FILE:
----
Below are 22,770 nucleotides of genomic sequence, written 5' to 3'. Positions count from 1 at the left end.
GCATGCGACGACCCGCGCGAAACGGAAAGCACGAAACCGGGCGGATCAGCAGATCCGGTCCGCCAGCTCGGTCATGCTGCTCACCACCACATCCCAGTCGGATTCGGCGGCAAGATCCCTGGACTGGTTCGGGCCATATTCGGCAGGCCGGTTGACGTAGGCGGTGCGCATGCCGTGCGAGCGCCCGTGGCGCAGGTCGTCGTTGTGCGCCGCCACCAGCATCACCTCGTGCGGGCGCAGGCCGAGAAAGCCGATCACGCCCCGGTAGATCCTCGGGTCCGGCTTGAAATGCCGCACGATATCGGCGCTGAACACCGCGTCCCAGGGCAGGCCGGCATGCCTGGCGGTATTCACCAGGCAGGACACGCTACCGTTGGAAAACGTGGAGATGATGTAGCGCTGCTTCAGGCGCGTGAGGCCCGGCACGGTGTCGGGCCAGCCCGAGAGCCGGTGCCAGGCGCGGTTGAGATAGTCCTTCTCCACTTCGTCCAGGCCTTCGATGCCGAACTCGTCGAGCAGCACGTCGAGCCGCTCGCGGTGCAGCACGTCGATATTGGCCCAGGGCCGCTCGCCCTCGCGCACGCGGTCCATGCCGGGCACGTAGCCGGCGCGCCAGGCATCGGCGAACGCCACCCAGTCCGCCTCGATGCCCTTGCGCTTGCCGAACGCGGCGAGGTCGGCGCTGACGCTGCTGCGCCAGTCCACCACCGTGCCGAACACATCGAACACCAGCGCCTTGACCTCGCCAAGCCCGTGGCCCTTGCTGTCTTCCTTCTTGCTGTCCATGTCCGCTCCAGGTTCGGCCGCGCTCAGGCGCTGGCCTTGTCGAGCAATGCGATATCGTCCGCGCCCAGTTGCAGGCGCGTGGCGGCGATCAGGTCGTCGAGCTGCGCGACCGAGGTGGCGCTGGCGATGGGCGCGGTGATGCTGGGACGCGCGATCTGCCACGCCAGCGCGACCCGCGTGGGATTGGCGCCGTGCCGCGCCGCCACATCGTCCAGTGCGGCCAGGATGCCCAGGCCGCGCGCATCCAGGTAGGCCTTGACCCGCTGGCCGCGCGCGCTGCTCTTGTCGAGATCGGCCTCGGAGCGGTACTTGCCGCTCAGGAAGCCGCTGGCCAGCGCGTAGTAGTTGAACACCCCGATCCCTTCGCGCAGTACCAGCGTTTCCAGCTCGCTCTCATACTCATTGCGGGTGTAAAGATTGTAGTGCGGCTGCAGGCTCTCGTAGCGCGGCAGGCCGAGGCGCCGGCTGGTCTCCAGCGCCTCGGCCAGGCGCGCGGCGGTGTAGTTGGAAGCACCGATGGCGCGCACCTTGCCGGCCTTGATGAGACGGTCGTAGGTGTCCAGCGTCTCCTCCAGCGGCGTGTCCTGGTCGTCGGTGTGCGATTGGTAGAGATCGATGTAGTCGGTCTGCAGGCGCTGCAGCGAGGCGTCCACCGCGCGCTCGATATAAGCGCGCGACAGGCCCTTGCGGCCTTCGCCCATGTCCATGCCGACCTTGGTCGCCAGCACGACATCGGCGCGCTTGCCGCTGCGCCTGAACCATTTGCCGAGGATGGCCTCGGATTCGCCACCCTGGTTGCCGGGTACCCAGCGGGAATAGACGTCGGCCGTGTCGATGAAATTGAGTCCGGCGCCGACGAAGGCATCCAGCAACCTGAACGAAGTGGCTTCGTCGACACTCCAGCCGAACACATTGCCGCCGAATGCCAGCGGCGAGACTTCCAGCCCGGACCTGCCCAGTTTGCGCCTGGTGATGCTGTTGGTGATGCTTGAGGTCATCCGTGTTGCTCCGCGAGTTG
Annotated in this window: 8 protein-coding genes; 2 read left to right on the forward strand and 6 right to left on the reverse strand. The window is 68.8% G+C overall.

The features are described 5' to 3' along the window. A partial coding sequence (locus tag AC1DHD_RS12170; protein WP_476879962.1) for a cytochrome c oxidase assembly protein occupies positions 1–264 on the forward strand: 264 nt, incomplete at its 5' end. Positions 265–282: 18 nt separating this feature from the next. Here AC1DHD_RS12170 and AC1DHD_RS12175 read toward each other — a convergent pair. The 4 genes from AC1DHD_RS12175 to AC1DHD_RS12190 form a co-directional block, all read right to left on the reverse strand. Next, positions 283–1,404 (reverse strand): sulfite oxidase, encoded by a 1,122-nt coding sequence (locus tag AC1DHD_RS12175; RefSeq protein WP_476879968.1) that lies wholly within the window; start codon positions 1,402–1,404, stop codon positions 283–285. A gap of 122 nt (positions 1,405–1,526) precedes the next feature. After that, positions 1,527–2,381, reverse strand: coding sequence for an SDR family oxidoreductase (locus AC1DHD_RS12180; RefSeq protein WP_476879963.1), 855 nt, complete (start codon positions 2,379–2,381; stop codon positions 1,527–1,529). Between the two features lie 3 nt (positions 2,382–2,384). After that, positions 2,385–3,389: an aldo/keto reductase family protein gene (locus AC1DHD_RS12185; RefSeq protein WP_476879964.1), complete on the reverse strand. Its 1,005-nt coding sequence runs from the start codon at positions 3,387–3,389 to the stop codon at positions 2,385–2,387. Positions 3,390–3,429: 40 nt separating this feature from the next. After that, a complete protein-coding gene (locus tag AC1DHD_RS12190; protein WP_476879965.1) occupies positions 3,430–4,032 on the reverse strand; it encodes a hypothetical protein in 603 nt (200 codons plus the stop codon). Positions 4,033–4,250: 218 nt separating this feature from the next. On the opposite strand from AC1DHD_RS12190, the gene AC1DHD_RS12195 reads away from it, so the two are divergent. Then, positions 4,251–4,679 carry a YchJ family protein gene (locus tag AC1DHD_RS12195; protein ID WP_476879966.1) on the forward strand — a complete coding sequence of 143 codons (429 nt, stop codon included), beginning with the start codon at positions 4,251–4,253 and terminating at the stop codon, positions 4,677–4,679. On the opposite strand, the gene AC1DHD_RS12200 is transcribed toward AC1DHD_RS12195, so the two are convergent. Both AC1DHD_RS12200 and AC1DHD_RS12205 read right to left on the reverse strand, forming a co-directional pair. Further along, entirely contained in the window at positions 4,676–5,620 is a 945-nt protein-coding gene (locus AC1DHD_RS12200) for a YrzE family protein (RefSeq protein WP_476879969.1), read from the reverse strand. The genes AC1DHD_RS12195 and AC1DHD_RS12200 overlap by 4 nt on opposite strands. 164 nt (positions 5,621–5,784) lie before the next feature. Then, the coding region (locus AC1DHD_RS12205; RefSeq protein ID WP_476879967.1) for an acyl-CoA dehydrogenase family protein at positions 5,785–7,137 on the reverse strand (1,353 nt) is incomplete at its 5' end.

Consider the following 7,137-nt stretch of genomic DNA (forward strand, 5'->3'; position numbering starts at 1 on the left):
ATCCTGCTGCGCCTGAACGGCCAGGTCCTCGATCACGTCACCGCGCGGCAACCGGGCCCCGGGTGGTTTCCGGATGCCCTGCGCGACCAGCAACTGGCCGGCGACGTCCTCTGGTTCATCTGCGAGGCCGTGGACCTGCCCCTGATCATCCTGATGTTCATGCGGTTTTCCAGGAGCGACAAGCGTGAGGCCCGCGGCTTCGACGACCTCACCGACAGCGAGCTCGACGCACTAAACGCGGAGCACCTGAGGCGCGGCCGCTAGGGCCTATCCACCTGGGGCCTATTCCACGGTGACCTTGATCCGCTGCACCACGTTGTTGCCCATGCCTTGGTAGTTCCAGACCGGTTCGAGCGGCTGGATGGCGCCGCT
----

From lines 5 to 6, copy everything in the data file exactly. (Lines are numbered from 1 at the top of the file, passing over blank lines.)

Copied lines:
Consider the following 7,137-nt stretch of genomic DNA (forward strand, 5'->3'; position numbering starts at 1 on the left):
ATCCTGCTGCGCCTGAACGGCCAGGTCCTCGATCACGTCACCGCGCGGCAACCGGGCCCCGGGTGGTTTCCGGATGCCCTGCGCGACCAGCAACTGGCCGGCGACGTCCTCTGGTTCATCTGCGAGGCCGTGGACCTGCCCCTGATCATCCTGATGTTCATGCGGTTTTCCAGGAGCGACAAGCGTGAGGCCCGCGGCTTCGACGACCTCACCGACAGCGAGCTCGACGCACTAAACGCGGAGCACCTGAGGCGCGGCCGCTAGGGCCTATCCACCTGGGGCCTATTCCACGGTGACCTTGATCCGCTGCACCACGTTGTTGCCCATGCCTTGGTAGTTCCAGACCGGTTCGAGCGGCTGGATGGCGCCGCT